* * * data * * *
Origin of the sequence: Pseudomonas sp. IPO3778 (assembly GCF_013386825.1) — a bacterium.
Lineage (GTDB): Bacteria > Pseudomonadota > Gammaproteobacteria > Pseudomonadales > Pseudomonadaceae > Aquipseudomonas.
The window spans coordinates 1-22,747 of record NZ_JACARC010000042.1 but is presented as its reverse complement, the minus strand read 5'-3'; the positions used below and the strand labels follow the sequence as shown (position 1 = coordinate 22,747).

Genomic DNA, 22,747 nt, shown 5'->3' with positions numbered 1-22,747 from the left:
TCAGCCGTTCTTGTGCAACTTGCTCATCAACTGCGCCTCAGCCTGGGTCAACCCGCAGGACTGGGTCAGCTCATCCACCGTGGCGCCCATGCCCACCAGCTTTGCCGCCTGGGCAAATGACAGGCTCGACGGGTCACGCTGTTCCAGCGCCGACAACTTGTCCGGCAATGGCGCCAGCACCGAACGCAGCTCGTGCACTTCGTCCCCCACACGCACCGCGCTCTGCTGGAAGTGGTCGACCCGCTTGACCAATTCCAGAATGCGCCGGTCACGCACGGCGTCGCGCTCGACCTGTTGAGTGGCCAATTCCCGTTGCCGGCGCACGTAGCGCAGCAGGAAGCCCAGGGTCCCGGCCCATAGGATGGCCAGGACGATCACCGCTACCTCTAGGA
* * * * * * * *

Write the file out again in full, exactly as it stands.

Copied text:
Origin of the sequence: Pseudomonas sp. IPO3778 (assembly GCF_013386825.1) — a bacterium.
Lineage (GTDB): Bacteria > Pseudomonadota > Gammaproteobacteria > Pseudomonadales > Pseudomonadaceae > Aquipseudomonas.
The window spans coordinates 1-22,747 of record NZ_JACARC010000042.1 but is presented as its reverse complement, the minus strand read 5'-3'; the positions used below and the strand labels follow the sequence as shown (position 1 = coordinate 22,747).

Genomic DNA, 22,747 nt, shown 5'->3' with positions numbered 1-22,747 from the left:
TCAGCCGTTCTTGTGCAACTTGCTCATCAACTGCGCCTCAGCCTGGGTCAACCCGCAGGACTGGGTCAGCTCATCCACCGTGGCGCCCATGCCCACCAGCTTTGCCGCCTGGGCAAATGACAGGCTCGACGGGTCACGCTGTTCCAGCGCCGACAACTTGTCCGGCAATGGCGCCAGCACCGAACGCAGCTCGTGCACTTCGTCCCCCACACGCACCGCGCTCTGCTGGAAGTGGTCGACCCGCTTGACCAATTCCAGAATGCGCCGGTCACGCACGGCGTCGCGCTCGACCTGTTGAGTGGCCAATTCCCGTTGCCGGCGCACGTAGCGCAGCAGGAAGCCCAGGGTCCCGGCCCATAGGATGGCCAGGACGATCACCGCTACCTCTAGGA